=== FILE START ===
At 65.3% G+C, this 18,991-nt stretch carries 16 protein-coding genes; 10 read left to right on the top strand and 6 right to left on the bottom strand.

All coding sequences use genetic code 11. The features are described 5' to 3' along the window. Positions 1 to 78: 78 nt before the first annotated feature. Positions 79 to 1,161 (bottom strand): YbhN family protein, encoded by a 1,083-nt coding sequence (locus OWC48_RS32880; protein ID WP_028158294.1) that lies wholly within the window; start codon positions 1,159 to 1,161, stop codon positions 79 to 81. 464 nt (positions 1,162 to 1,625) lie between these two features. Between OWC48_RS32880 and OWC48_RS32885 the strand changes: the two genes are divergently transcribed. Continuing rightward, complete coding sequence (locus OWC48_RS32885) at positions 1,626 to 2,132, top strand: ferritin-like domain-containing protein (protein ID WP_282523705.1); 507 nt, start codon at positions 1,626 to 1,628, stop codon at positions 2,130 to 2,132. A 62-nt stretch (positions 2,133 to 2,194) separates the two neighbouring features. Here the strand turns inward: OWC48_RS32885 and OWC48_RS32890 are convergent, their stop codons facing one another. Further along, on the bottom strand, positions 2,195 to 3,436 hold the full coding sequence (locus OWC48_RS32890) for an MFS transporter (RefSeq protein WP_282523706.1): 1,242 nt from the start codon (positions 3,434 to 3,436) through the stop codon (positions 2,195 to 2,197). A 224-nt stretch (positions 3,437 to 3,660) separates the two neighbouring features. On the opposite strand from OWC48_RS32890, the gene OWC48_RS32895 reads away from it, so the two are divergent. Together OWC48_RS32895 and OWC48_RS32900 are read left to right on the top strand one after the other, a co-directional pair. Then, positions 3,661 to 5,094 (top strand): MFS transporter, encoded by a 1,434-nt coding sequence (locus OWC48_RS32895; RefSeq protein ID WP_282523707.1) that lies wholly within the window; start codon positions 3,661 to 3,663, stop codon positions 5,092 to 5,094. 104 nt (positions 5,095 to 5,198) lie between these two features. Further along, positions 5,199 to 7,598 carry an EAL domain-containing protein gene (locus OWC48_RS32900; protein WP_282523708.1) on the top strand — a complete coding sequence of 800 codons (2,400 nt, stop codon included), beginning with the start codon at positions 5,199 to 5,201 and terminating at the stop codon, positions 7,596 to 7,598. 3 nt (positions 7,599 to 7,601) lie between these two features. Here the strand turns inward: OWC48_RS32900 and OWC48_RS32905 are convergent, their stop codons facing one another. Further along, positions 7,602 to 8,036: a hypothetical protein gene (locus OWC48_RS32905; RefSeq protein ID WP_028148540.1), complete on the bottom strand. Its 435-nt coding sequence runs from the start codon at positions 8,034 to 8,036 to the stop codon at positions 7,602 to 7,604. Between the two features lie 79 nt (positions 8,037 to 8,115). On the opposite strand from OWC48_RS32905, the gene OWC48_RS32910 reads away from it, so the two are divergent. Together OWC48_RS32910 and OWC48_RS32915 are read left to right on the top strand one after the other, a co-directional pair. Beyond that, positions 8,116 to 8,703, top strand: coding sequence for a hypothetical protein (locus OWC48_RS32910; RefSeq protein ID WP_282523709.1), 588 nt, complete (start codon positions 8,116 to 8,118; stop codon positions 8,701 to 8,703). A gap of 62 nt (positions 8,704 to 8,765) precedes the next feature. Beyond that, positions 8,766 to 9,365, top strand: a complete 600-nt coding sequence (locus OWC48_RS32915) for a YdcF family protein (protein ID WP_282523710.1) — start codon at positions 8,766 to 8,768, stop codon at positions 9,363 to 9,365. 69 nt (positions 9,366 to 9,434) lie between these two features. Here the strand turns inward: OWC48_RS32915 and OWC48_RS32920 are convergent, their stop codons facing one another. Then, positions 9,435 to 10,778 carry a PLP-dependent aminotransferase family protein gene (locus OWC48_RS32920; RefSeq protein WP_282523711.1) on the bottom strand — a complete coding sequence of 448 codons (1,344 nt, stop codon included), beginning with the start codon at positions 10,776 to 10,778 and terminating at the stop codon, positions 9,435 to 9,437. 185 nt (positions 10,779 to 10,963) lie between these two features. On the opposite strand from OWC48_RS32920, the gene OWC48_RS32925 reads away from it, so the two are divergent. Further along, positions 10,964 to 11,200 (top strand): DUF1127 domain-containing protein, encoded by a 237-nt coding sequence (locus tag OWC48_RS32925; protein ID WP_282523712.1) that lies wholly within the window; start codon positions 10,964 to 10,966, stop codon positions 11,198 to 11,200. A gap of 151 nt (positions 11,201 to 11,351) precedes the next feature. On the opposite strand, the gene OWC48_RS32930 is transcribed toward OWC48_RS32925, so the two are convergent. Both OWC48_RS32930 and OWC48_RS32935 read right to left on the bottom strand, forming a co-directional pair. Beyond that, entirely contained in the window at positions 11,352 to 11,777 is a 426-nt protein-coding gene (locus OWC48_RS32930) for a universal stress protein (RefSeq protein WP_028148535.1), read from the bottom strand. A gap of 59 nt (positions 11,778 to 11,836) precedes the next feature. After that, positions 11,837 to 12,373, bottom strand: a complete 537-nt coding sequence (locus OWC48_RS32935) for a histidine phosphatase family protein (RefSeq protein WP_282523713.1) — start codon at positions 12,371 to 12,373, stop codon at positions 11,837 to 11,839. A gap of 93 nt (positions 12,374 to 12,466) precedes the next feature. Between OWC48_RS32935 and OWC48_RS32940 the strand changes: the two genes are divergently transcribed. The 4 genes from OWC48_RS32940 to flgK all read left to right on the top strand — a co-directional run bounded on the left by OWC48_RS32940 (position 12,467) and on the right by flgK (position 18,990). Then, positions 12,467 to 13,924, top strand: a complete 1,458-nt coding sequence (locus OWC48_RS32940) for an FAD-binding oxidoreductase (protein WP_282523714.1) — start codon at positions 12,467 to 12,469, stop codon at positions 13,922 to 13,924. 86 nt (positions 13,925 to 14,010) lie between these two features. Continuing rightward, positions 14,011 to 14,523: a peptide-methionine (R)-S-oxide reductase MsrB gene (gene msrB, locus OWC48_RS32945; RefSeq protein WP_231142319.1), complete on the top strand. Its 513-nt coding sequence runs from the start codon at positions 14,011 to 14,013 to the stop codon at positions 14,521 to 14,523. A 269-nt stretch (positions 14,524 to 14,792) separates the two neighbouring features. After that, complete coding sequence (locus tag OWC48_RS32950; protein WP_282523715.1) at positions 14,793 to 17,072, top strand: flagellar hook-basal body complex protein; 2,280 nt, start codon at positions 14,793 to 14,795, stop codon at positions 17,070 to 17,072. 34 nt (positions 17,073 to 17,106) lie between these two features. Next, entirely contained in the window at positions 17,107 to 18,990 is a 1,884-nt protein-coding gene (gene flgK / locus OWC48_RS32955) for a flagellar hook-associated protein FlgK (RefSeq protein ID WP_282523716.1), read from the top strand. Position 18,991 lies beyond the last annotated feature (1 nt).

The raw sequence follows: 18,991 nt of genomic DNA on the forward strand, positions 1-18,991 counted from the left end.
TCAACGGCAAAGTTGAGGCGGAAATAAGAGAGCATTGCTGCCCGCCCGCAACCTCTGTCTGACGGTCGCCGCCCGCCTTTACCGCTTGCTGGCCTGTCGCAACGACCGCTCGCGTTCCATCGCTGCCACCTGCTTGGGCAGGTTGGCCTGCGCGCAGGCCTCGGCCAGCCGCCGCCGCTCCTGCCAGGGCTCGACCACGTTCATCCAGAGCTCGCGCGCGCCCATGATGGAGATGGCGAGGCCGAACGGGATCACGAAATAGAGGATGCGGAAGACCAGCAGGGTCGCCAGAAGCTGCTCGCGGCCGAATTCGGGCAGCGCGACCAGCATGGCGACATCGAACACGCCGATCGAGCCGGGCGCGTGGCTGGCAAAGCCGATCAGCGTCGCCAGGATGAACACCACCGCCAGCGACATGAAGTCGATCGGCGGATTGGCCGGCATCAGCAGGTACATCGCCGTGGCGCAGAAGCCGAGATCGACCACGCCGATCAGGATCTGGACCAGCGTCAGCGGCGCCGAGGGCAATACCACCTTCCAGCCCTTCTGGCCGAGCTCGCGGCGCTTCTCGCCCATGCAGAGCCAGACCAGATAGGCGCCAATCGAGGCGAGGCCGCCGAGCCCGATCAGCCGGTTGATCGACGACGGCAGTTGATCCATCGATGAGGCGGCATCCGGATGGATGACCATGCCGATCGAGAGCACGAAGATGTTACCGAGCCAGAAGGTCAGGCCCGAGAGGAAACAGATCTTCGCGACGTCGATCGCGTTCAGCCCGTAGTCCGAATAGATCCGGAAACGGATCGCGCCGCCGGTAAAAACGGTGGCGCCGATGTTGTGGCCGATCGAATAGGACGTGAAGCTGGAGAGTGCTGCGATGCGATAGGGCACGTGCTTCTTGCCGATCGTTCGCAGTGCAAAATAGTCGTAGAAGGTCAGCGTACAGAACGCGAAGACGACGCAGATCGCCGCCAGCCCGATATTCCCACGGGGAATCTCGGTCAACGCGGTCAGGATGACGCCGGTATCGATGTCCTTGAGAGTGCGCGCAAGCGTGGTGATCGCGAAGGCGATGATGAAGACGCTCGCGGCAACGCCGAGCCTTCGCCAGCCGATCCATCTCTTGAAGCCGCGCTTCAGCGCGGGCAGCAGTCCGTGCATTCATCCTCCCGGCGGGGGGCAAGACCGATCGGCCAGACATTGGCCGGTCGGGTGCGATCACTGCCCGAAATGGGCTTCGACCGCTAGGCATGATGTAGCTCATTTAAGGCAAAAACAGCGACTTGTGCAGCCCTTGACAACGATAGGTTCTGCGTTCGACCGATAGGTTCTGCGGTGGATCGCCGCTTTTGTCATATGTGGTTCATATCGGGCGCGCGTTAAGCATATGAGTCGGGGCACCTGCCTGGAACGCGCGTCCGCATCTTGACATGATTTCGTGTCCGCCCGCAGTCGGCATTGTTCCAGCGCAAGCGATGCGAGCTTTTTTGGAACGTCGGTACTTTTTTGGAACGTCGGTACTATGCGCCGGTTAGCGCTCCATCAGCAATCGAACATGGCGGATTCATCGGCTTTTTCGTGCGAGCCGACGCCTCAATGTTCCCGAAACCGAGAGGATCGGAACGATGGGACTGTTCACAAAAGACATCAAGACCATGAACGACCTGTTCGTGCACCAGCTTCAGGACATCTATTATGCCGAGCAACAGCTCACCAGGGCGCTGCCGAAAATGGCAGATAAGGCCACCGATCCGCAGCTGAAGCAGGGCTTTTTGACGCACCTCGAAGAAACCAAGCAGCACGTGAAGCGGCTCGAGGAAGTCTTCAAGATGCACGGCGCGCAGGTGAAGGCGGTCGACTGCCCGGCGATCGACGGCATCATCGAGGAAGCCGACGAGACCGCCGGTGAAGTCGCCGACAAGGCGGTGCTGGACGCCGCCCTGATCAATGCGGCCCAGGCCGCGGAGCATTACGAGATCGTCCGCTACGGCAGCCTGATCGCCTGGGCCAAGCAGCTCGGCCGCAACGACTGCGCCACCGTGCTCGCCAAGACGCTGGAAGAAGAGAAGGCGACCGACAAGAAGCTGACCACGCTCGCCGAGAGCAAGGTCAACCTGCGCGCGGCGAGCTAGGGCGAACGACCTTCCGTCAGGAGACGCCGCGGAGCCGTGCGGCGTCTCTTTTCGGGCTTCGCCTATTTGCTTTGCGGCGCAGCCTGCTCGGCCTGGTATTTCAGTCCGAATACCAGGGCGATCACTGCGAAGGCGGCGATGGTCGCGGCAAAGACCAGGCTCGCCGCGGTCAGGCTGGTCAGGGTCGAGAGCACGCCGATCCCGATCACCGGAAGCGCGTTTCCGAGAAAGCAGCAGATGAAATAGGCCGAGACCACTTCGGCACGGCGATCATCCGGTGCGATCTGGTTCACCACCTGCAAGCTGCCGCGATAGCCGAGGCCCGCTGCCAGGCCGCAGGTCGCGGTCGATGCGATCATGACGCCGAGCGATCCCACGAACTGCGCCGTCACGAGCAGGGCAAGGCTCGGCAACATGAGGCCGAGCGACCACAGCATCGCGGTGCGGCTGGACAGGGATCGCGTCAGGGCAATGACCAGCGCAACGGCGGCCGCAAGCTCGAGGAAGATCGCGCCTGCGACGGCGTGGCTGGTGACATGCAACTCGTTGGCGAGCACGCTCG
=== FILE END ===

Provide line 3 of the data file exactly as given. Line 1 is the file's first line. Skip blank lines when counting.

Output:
The raw sequence follows: 18,991 nt of genomic DNA on the forward strand, positions 1-18,991 counted from the left end.